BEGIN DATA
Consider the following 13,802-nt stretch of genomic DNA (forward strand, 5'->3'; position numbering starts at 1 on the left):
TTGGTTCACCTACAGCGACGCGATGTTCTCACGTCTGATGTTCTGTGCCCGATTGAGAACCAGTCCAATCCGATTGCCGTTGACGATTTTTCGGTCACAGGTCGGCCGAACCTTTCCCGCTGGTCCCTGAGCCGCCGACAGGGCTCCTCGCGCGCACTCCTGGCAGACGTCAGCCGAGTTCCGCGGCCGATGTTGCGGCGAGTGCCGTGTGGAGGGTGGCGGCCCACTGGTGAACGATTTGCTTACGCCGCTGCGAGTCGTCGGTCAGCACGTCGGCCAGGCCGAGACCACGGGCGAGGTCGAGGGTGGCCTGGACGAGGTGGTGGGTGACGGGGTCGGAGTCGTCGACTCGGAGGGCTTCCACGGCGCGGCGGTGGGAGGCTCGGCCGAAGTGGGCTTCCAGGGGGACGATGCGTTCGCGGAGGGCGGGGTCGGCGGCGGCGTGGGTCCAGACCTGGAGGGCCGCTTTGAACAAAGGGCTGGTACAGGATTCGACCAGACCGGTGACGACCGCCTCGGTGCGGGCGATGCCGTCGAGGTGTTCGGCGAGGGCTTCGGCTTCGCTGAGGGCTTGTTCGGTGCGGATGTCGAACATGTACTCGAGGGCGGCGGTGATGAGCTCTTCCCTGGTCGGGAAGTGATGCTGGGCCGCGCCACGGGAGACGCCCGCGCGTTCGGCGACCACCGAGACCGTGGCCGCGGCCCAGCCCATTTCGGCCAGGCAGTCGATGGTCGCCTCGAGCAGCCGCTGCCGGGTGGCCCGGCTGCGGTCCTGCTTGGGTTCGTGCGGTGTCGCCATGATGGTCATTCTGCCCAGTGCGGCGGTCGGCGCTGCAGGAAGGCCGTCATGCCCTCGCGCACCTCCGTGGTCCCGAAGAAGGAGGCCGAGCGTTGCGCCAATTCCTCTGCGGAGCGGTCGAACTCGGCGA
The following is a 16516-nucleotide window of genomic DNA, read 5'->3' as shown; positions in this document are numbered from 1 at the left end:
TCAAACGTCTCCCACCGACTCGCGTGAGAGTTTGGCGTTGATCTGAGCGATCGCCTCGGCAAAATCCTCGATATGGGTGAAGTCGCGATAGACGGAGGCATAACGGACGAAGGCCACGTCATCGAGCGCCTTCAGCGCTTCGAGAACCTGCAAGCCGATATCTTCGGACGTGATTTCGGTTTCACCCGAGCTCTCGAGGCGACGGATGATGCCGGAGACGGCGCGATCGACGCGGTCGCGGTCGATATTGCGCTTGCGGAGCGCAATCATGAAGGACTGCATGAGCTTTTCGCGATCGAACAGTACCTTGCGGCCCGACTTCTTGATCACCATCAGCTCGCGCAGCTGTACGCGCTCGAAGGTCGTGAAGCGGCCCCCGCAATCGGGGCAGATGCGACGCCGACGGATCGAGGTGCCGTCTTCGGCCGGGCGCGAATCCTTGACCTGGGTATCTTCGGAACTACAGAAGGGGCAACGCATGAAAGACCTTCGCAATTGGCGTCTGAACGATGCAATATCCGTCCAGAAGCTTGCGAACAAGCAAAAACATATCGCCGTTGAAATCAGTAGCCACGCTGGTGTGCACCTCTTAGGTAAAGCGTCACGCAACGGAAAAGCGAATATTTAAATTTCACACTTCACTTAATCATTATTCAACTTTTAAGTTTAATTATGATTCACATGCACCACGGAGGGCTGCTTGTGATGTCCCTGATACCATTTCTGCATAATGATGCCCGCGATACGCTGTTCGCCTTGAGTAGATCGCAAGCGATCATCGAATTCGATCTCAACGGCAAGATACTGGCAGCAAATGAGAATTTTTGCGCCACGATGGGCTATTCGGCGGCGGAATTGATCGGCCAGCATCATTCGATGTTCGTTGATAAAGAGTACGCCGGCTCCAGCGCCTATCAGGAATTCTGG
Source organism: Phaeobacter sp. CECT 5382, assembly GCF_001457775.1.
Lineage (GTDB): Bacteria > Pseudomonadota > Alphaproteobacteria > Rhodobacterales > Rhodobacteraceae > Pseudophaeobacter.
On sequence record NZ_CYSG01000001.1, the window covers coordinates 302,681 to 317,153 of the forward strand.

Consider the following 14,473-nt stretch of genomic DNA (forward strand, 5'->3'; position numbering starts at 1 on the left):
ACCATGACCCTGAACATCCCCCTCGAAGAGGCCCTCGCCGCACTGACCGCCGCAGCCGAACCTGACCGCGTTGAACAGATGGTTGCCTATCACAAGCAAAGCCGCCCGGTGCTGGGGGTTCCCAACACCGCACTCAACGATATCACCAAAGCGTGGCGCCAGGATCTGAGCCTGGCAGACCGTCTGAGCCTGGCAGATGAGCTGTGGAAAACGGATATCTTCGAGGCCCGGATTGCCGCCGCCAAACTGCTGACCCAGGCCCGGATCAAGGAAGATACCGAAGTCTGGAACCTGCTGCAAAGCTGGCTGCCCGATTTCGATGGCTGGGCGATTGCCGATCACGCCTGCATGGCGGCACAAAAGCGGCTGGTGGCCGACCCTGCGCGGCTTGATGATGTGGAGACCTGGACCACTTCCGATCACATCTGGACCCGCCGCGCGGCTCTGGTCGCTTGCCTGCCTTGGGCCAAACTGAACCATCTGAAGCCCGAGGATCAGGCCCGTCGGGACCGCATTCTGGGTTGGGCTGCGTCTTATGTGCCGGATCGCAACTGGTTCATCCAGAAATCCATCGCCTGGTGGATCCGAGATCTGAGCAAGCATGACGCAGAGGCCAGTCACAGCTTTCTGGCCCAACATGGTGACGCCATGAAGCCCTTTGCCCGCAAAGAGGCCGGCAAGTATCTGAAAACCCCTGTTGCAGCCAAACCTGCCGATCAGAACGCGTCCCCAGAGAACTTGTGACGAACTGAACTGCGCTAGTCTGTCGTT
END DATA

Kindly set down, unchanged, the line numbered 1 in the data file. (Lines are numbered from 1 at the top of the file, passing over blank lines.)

Consider the following 13,802-nt stretch of genomic DNA (forward strand, 5'->3'; position numbering starts at 1 on the left):